Taylor as Mayor of San Francisco. Mr.
Taylor and Mr. Horton held a conference
today to consider the advisability of
transferring the city's funds, a little over
13.000,000, from the United States Mint to
the city treasury.
A Negro Colony In Mississippi.
PORTLAND, July 31. (To the Editor.l
7f Governor Vardaman, of Mississippi,
should look Into the domain which he gov
ern!, or would like 1m govern, he would
find the best governed province in any
...At Jitlta, .lliu. midU! bats-ten, Jiam.-.
phis and Vleksburg. a colony of negroes,
founded by Isaiah Montgomery, an ex-slave
of Joe Davis, a brother of Jefferson Davis.
Thirty thousand acres of the best Delta
land was bought from the railroad. No
white man can spend even a night within
this town. ' The Mayor, Aldermen, bankers
and pastors are all colored. In 25 years
only two assaults with serious attendant re
sults have taken place. There are no sa
loons to poison mind or body
Several years ago, at the Constitutional
Convention in Mississippi. Isaiah Montgom
ery was thought to have made the best
speech. No doubt, he saw the advent of
Governor Vardaman and the possible de
struction of his race.
M. K. EVABTS.
A white Mississippi planter from the Delta.
FISH READY TO STOP FIGHT
Not Candidate for Re-election on
Illnois Central Board.
NEW TORK. Aug. 1. Stuyvesant Fish,
being asked as to his position in re
spect to the next meeting of the stock
holders of the Illinois Central Railroad,
. Within a few days quite a number of the
stockholders have sent their proxies to vote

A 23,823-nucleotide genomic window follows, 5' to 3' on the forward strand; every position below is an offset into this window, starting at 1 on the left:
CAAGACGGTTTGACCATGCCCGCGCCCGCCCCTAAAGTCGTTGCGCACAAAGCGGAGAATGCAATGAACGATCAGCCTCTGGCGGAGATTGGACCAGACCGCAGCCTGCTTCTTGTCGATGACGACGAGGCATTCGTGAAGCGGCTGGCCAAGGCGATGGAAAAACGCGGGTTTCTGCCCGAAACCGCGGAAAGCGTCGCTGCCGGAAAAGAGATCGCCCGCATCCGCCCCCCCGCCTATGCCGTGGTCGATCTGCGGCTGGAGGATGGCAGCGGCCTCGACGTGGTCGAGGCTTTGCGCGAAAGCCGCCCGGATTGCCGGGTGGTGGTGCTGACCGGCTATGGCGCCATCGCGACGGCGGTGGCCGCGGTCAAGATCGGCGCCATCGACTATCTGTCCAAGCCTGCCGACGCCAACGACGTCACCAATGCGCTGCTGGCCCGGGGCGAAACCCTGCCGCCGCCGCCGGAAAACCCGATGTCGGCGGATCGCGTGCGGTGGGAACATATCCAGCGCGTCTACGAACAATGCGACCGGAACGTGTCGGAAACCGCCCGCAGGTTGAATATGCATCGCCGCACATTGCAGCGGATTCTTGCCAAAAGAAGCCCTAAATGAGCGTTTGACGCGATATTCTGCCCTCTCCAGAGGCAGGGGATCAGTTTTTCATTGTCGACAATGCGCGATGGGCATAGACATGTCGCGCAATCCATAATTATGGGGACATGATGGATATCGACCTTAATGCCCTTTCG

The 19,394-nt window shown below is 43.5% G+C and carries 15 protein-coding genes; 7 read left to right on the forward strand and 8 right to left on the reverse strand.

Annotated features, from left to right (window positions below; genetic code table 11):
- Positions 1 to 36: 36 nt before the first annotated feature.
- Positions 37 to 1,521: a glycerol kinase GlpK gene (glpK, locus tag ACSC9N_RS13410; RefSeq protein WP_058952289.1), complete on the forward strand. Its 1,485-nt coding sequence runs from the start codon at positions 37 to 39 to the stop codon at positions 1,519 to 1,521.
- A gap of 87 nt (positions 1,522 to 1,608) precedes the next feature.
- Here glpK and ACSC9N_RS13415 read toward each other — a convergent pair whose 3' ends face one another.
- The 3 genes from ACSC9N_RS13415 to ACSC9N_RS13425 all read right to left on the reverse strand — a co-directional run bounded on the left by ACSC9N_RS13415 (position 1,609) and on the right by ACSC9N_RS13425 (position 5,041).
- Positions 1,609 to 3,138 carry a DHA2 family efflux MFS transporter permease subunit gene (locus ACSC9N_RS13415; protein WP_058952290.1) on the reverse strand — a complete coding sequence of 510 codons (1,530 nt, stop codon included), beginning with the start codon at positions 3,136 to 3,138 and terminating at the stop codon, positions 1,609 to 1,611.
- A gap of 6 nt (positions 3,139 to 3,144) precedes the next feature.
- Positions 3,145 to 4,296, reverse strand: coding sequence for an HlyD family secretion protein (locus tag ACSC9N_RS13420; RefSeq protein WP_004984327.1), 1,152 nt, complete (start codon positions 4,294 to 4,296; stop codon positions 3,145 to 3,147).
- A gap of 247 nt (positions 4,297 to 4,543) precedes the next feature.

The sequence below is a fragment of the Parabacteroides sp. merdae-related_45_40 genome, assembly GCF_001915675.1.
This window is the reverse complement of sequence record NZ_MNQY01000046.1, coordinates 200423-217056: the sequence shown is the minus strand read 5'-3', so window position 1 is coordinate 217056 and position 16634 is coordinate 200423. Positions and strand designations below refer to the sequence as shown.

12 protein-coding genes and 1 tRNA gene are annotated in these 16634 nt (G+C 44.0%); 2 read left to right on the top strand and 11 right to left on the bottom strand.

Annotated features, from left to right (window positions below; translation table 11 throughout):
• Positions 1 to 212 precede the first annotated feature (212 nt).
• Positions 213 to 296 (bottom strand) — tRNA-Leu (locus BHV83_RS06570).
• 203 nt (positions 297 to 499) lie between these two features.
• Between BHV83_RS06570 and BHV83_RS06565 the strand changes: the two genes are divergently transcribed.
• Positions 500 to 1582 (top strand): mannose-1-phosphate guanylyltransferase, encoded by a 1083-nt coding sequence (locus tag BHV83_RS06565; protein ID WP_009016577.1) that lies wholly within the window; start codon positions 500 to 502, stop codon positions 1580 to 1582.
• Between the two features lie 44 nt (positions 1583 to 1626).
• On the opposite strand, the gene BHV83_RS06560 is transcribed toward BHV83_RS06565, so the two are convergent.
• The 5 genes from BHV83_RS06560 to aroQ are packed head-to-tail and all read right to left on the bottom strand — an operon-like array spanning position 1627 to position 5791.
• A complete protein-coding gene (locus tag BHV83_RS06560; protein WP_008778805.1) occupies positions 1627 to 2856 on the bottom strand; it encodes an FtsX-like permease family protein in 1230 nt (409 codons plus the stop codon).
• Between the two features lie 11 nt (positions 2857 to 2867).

at the next annual meeting to be held in Chi
cago, October IS. Others have written me on
the subject. Being unable to reply to each.
I take opportunity to say what my position
On November, 7. 1806. the several directors
of the company held shares therein as follows:
John J. Astor. "000; John W. Auchlncloss, 600;
Charles M. Beach, BOO; J. W. Cutting,' 300;
Stuyvesant Ftsh. 12.452: Robert TV. Goelet,
8610; .1. T. Harahan, 144; E. K. Harriman.
130; Walther Luttgen. 500; Charles A. Pea
body, 600: Cornelius Vandcrbllt. 148; John C.
Welling. 200; total, 32.430. So far as I know,
the holdings of the others have not changed.
The directors whose terms expire this Autumn
are Mr. Astor, Mr. Harriman and myself. A
fourth director will have to be elected by the
stockholder for a term jyt one year In the
place of Mr. Welling, deceased.
I long since readied the conclusion that,
although I owe a great deal to the stockhold
ers for the trust which, they had for more
than 20 years Imposed in me as the holder of
their proxies, they could not ask me to offer
myself as a candidate for re-election at -this
time, .nor am I disposed to make any efforts
to procure proxies. In view of the letters and
proxies which have already reached me with
out solicitation on my part, I am bound, if
possible, to attend the meeting, and shall,
after hearing what may be brought out there,
vote my own shares and such proxies as may